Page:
Climate Change Research Downplayed at the US Geological Survey
What happened: Researchers from the US Geological Survey (USGS) wrote a press release on a new climate change study; however, Trump administration officials delayed the press release for several months and then released a highly edited version that removed references to the study’s main findings. The study’s main findings were that flooding and rising sea levels will have a severe economic impact on California by the end of the century due to climate change.
Why it matters: The public has a right to know the main findings of a published scientific study and should not be deprived of vital scientific information by political officials because it may prove to be politically inconvenient.
According to three federal officials, the Trump administration delayed and then edited out the references to climate change in a press release on a peer-reviewed study conducted by US Geological Survey (USGS) researchers, thereby preventing the public from accessing vital scientific information on how climate change could have a withering effect on California's economy over the next few decades. Instead of describing the major findings of the study, the press release focused on the study’s methodologies and its “state-of-the-art computer models.” The press release for the California study went through the office of James Reilly, the director of USGS. Reilly had previously ordered USGS scientists to use climate models that will likely end up downplaying the impacts of climate change.
The study showed that by 2100, California could face over $150 billion in property damage due to climate change and sea level rise. The study also found that 600,000 people could be affected by severe flooding by the end of the century, affecting three to seven times more people and businesses than previous estimates had suggested.
The sidelining of climate change science at the USGS appears to be a widespread practice among political appointees, at least in terms of publicizing or acknowledging the fact that climate change research is carried out at the agency. Several researchers at the USGS reported to E&E News that press releases on climate change related studies have taken an unusually long time to be reviewed and approved, as compared to prior administrations. Currently, it can take more than six months for political appointees to review them and the press releases are often altered in the process. “It's been made clear to us that we're not supposed to use climate change in press releases anymore. They will not be authorized,” one federal researcher said to E&E News, speaking anonymously for fear of reprisal.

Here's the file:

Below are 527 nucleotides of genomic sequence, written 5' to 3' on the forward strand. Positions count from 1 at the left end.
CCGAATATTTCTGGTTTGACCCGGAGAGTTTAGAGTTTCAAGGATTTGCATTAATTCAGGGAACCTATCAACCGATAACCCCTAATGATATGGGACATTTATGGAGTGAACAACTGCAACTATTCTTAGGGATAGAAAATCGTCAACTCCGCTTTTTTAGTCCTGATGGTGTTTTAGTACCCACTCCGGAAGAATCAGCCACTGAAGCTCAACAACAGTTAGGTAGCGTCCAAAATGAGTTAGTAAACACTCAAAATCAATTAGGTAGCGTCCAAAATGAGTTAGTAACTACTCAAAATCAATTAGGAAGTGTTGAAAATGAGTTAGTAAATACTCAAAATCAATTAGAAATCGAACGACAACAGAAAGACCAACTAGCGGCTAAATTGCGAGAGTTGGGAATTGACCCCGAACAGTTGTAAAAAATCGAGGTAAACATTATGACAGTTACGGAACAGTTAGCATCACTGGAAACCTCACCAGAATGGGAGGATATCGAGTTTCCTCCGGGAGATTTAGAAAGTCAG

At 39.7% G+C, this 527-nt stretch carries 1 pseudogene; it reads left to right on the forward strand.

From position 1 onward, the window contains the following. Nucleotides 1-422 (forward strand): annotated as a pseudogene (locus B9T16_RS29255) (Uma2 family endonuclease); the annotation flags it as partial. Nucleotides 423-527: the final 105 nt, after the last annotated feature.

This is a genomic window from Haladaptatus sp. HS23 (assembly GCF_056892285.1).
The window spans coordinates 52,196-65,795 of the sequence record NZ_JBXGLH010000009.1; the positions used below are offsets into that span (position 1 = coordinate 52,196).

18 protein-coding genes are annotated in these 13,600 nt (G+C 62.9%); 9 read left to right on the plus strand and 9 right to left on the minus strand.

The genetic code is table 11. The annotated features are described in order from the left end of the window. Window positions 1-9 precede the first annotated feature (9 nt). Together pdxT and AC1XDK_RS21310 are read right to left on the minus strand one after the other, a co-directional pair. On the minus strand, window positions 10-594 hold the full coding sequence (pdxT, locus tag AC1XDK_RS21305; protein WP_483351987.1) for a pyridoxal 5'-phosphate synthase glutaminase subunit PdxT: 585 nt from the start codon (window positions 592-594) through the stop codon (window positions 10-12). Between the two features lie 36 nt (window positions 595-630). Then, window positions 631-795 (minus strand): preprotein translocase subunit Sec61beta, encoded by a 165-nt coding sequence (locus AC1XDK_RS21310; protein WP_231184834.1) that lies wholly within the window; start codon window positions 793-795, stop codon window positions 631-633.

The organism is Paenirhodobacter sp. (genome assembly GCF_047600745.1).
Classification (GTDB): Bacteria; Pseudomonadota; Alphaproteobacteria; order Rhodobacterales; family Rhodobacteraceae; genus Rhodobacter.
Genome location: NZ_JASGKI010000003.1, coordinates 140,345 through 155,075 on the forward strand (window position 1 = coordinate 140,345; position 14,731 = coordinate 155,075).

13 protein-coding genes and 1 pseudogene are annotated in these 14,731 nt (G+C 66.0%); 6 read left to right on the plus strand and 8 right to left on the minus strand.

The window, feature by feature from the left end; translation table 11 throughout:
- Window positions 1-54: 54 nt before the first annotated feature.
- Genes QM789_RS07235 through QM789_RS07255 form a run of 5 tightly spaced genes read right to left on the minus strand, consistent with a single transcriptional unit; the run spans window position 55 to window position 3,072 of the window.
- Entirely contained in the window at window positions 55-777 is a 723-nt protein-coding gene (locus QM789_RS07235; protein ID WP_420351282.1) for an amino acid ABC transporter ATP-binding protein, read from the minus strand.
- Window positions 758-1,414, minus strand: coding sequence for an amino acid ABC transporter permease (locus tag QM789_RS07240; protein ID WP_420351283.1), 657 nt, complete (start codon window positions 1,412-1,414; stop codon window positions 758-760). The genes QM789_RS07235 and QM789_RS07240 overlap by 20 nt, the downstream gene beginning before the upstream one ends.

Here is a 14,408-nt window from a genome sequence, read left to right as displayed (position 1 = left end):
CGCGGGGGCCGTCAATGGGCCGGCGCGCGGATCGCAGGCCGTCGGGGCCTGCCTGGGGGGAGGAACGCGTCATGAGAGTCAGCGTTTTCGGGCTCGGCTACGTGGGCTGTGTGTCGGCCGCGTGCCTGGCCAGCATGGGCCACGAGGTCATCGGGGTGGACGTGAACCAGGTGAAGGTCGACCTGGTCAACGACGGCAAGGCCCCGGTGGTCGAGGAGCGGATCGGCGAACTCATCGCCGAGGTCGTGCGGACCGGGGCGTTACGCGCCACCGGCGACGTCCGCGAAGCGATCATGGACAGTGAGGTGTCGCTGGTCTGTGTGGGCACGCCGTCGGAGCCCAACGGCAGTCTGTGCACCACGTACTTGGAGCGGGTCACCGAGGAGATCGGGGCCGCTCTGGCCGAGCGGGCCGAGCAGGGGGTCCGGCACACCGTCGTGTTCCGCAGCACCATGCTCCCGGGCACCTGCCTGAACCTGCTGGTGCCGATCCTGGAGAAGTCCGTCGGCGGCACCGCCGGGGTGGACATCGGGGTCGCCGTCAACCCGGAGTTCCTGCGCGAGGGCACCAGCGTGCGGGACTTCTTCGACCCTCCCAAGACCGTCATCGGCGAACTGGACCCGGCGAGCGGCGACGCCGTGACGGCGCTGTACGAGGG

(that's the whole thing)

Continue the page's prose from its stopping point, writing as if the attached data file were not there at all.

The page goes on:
This isn’t the first time that the USGS under the Trump administration has declined to include climate change information from its press releases. The phrase “climate change” does not appear in the USGS press release on a study looking at the detrimental effects of sea ice loss on polar bear populations or on another study looking at shifting farming regions due to climate change. One USGS study – on how a strategically important military institution could be become inhabitable in less than twenty years because of climate change – failed to have a press release at all despite the study being ordered by the Department of Defense. The US Department of Agriculture (USDA) is also exhibiting a similar pattern under the current administration, as 45 climate-related studies conducted by agency scientists were not granted a press release.
USGS is “the sole science agency for the Department of the Interior” and the agency “serves the Nation by providing reliable scientific information” on a variety of natural science topics. However, by editing out climate change information on press releases – one of the major ways that the public learns about new government research – the USGS has failed to live up to its own mission statement. The public has the right to access scientific information that they have paid for, and it is important that the public has access to this research produced by federal scientists as climate change affects the health and safety of Americans everywhere. By restricting the public’s access to this scientific information, officials have shown that they value political considerations over informing the public of the latest scientific information on climate change.